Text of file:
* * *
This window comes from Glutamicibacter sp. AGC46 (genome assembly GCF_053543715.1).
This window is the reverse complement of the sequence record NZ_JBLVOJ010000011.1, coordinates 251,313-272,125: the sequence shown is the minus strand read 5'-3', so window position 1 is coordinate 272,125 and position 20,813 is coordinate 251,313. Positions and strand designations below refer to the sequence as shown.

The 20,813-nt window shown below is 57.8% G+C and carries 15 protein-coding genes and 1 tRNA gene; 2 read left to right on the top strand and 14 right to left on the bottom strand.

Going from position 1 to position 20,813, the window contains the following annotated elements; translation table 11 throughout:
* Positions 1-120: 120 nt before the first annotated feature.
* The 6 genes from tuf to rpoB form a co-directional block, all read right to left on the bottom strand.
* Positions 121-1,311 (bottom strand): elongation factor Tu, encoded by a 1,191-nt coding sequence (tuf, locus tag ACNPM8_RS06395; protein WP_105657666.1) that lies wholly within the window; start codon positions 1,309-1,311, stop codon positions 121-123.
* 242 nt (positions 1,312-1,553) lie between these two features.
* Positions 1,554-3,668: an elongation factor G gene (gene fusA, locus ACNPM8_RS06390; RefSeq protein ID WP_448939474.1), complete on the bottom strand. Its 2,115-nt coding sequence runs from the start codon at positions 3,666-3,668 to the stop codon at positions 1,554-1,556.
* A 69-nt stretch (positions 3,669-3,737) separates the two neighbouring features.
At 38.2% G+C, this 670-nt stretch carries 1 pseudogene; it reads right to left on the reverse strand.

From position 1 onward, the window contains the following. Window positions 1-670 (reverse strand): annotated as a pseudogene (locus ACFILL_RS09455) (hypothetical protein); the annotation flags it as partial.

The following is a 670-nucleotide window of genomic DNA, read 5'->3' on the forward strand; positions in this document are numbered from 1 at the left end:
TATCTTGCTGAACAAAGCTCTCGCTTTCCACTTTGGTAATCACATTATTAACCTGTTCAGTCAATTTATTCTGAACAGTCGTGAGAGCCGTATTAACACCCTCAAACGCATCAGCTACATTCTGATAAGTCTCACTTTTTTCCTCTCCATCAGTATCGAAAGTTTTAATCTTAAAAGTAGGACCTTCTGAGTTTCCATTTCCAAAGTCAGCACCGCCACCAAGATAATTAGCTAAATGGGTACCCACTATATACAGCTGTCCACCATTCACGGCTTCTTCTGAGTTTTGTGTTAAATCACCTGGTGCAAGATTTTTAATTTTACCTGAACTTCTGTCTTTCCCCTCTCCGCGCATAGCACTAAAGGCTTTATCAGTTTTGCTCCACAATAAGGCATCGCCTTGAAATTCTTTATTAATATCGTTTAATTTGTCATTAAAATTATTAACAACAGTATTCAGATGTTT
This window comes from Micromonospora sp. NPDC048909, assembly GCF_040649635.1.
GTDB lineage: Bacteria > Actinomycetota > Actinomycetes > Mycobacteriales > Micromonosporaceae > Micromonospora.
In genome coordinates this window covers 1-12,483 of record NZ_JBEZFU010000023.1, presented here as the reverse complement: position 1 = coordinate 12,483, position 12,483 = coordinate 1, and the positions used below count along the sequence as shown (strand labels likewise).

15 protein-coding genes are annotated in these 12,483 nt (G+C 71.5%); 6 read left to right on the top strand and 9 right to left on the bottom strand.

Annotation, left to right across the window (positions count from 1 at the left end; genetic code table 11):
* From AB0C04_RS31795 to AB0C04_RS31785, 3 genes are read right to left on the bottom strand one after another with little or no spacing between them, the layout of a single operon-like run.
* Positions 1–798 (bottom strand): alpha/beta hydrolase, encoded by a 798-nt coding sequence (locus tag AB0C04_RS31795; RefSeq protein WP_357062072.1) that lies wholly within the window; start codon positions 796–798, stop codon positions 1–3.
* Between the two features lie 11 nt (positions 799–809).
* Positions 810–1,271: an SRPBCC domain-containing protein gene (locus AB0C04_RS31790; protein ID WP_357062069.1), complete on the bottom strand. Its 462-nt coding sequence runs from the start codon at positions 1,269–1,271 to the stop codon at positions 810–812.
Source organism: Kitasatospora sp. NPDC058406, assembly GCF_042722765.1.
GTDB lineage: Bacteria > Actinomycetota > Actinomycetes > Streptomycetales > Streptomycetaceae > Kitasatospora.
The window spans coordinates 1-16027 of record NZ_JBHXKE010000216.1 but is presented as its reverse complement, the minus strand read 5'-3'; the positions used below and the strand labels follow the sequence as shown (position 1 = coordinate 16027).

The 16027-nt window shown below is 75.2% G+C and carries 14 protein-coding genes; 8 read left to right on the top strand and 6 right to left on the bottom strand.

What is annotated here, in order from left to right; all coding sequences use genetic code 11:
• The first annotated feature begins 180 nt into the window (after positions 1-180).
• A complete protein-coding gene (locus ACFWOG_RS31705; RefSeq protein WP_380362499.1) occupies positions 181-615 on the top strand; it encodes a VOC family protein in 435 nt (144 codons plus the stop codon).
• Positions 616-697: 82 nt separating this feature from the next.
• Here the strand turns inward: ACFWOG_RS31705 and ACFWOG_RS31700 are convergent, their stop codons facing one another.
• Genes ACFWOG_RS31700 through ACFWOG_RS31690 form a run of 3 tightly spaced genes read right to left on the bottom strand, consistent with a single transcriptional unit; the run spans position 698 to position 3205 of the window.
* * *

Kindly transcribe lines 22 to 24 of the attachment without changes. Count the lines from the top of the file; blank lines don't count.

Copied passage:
* Between the two features lie 11 nt (positions 799–809).
* Positions 810–1,271: an SRPBCC domain-containing protein gene (locus AB0C04_RS31790; protein ID WP_357062069.1), complete on the bottom strand. Its 462-nt coding sequence runs from the start codon at positions 1,269–1,271 to the stop codon at positions 810–812.
Source organism: Kitasatospora sp. NPDC058406, assembly GCF_042722765.1.